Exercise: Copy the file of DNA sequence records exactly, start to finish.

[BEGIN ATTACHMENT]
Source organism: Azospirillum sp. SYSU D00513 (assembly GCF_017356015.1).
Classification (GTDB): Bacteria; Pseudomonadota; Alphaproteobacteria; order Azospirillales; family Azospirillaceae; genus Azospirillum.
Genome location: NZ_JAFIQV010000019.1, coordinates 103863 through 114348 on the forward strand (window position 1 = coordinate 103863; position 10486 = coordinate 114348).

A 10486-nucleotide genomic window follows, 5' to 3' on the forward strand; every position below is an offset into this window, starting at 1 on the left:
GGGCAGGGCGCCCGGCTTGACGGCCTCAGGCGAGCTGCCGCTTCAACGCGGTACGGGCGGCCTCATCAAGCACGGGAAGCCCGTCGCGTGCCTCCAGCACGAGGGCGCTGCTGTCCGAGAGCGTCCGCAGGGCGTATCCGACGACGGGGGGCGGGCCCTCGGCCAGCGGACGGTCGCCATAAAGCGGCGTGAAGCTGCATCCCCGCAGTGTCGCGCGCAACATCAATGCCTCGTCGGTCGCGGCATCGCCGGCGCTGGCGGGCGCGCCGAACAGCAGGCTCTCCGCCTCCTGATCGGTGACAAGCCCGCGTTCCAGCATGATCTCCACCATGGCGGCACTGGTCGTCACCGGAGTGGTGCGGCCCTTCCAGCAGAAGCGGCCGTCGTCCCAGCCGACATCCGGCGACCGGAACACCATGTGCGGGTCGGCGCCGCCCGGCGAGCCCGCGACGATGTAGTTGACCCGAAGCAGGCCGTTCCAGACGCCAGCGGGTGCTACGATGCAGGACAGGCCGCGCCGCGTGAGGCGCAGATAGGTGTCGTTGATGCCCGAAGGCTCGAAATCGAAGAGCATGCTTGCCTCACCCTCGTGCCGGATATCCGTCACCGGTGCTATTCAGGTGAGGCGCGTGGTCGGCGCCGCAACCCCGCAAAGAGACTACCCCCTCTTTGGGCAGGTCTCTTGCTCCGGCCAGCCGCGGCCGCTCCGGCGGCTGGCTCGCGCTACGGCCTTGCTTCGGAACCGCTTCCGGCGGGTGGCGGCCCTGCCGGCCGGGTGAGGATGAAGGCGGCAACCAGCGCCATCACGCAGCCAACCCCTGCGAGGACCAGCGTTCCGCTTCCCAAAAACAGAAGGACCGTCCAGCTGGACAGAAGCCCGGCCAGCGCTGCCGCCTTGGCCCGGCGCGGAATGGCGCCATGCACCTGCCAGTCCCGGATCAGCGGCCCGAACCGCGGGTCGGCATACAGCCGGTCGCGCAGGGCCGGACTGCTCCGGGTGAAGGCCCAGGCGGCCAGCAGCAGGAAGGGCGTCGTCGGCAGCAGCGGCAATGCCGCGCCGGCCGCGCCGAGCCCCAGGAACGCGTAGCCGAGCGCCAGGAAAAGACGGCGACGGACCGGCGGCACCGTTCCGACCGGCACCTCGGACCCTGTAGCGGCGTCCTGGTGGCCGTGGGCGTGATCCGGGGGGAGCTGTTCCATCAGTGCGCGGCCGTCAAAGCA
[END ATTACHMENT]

Source organism: Azospirillum sp. SYSU D00513 (assembly GCF_017356015.1).
Classification (GTDB): Bacteria; Pseudomonadota; Alphaproteobacteria; order Azospirillales; family Azospirillaceae; genus Azospirillum.
Genome location: NZ_JAFIQV010000019.1, coordinates 103863 through 114348 on the forward strand (window position 1 = coordinate 103863; position 10486 = coordinate 114348).

A 10486-nucleotide genomic window follows, 5' to 3' on the forward strand; every position below is an offset into this window, starting at 1 on the left:
GGGCAGGGCGCCCGGCTTGACGGCCTCAGGCGAGCTGCCGCTTCAACGCGGTACGGGCGGCCTCATCAAGCACGGGAAGCCCGTCGCGTGCCTCCAGCACGAGGGCGCTGCTGTCCGAGAGCGTCCGCAGGGCGTATCCGACGACGGGGGGCGGGCCCTCGGCCAGCGGACGGTCGCCATAAAGCGGCGTGAAGCTGCATCCCCGCAGTGTCGCGCGCAACATCAATGCCTCGTCGGTCGCGGCATCGCCGGCGCTGGCGGGCGCGCCGAACAGCAGGCTCTCCGCCTCCTGATCGGTGACAAGCCCGCGTTCCAGCATGATCTCCACCATGGCGGCACTGGTCGTCACCGGAGTGGTGCGGCCCTTCCAGCAGAAGCGGCCGTCGTCCCAGCCGACATCCGGCGACCGGAACACCATGTGCGGGTCGGCGCCGCCCGGCGAGCCCGCGACGATGTAGTTGACCCGAAGCAGGCCGTTCCAGACGCCAGCGGGTGCTACGATGCAGGACAGGCCGCGCCGCGTGAGGCGCAGATAGGTGTCGTTGATGCCCGAAGGCTCGAAATCGAAGAGCATGCTTGCCTCACCCTCGTGCCGGATATCCGTCACCGGTGCTATTCAGGTGAGGCGCGTGGTCGGCGCCGCAACCCCGCAAAGAGACTACCCCCTCTTTGGGCAGGTCTCTTGCTCCGGCCAGCCGCGGCCGCTCCGGCGGCTGGCTCGCGCTACGGCCTTGCTTCGGAACCGCTTCCGGCGGGTGGCGGCCCTGCCGGCCGGGTGAGGATGAAGGCGGCAACCAGCGCCATCACGCAGCCAACCCCTGCGAGGACCAGCGTTCCGCTTCCCAAAAACAGAAGGACCGTCCAGCTGGACAGAAGCCCGGCCAGCGCTGCCGCCTTGGCCCGGCGCGGAATGGCGCCATGCACCTGCCAGTCCCGGATCAGCGGCCCGAACCGCGGGTCGGCATACAGCCGGTCGCGCAGGGCCGGACTGCTCCGGGTGAAGGCCCAGGCGGCCAGCAGCAGGAAGGGCGTCGTCGGCAGCAGCGGCAATGCCGCGCCGGCCGCGCCGAGCCCCAGGAACGCGTAGCCGAGCGCCAGGAAAAGACGGCGACGGACCGGCGGCACCGTTCCGACCGGCACCTCGGACCCTGTAGCGGCGTCCTGGTGGCCGTGGGCGTGATCCGGGGGGAGCTGTTCCATCAGTGCGCGGCCGTCAAAGCA